ANGULO v. The STATE.
After a jury trial, the DeKalb County Superior Court convicted Gustavo Angulo of four counts of armed robbery 1 and four counts of aggravated assault.2 After the trial court granted in part and denied in part Angulo's amended motion for new trial, Angulo appealed, arguing that the trial court erred by failing to record trial counsel's motion to strike a juror for cause; the trial court erred by admitting evidence of his prior conviction; and he received ineffective assistance from trial counsel. For the reasons that follow, we affirm.
Viewed in the light most favorable to the verdict,3 the evidence establishes that on July 6, 2007, Angulo and six or seven accomplices (all African–American except for Angulo) robbed at gunpoint five men in the Northcrest Apartments parking lot. All five victims recognized Angulo and identified him in a photographic lineup. Four of the victims testified at trial and also identified Angulo at that time. One of the victims, Adrian Armenta, went to high school with Angulo and knew his name as Gustavo.
The State presented similar transaction evidence of a 2004 robbery in which Angulo and four African–American accomplices assaulted and attempted to rob him. The victim testified that he recognized Angulo from around the apartment complex, but he did not testify in the case against Angulo at the time because the victim had moved out of state and did not receive the court notices.
Angulo took the stand and testified that he pleaded guilty to a 2005 charge of theft by taking of a motor vehicle, but denied being involved in the 2007 armed robbery at Northcrest. He testified that he was either at home or church at the time, but neither his mother nor his pastor testified on his behalf. Angulo testified that he lived about a mile from Northcrest Apartments with his mother, and he knew Armenta from high school.
The jury found Angulo guilty of five counts of armed robbery and five counts of aggravated assault, and Angulo filed a motion for new trial, which the trial court granted in part by vacating one conviction for armed robbery and directing a verdict of acquittal as to one of the aggravated assault counts based on insufficiency of the evidence.
1. Angulo first contends that the trial court erred by failing to record jury voir dire, leading to an incomplete record upon which he could challenge the trial court's failure to excuse three jurors for cause. We disagree.
“[R]eporting of voir dire is not required in felony cases except those in which the death penalty is sought.” 4 Although objections made during voir dire and the rulings thereon should be recorded,5 a defendant still must show error in order for a conviction to be reversed upon the failure of a trial court to record voir dire.6
Angulo maintains that trial counsel moved to strike jurors 17, 20, and 25 for cause, which motions were denied without recordation. He contends that failure to record his objections to these jurors and the rulings thereon by the trial court amounted to reversible error on the part of the court. Although counsel attempted to place the bases for his objections on the record at the close of voir dire, he only articulated a general objection of having “issues” with the jurors. Here, the only harm alleged by Angulo was that he was forced to use his peremptory strikes to remove some jurors because the trial court denied his motion to remove them for cause, but he does not contend that he would have removed other jurors instead.7 In fact, a prosecutor's affidavit filed in the trial court in response to Angulo's motion for new trial states that Angulo did not use all of his peremptory strikes during voir dire.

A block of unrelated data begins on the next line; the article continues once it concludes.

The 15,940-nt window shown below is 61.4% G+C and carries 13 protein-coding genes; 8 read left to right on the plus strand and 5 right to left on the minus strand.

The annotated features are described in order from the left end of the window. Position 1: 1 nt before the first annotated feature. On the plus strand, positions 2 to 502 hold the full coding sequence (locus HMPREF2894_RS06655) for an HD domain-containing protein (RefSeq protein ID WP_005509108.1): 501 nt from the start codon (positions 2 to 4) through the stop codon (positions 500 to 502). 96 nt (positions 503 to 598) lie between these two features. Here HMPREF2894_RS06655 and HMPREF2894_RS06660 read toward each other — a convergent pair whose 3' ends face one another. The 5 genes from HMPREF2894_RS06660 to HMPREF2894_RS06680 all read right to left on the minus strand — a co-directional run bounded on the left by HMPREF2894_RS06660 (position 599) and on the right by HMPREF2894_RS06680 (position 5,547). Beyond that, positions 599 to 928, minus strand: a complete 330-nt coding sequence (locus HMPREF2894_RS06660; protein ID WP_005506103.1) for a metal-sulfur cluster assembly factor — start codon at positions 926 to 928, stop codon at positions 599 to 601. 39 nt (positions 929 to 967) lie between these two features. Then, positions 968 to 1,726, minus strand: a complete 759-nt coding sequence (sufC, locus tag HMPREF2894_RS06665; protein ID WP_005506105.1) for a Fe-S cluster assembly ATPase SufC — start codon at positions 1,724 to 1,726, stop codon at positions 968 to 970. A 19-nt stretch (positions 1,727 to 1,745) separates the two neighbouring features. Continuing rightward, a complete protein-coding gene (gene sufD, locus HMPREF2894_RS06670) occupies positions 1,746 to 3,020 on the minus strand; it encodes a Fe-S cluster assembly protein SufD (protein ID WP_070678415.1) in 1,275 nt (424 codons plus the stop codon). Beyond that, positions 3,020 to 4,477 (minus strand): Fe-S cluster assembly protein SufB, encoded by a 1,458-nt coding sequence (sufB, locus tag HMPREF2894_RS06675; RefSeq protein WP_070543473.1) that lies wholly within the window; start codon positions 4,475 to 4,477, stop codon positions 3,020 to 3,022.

To the extent that Angulo argues that there may be some unknown error that would have been shown had voir dire been recorded, such argument does not support reversal. “[A] general ․ hope of reversible error during voir dire does not win a new trial on the ground that a record should have been made so as to accommodate a search for error now buried in unrecorded history.” 8 Thus, Angulo has failed to show harm, and this enumeration is without merit.
2. Next, Angulo contends that the trial court erred by admitting evidence of his prior conviction for impeachment purposes. Specifically, he contends that the trial court applied a more liberal standard to determine whether to admit evidence of Angulo's 2005 conviction for theft by taking of an automobile.
Evidence of a defendant's prior convictions
is admissible if its probative value substantially outweighs its prejudice to the defendant. As OCGA § 24–9–84.1(a)(2) provides: evidence that the defendant has been convicted of a crime shall be admitted if the crime was punishable by death or imprisonment of one year or more under the law under which the defendant was convicted if the court determines that the probative value of admitting the evidence substantially outweighs its prejudicial effect to the defendant.9
Even if the trial court erred by announcing the incorrect standard,10 any error is harmless based on the overwhelming evidence in this case because the five victims in the case separately identified Angulo from a photographic lineup, one victim recognized Angulo from school, and all four victims who testified in court also were able to make in-court identifications of the defendant. Accordingly, any error from admission of this evidence based on a more lenient standard was harmless.11
3. Finally, in three sub-arguments,12 Angulo contends that he received ineffective assistance of counsel.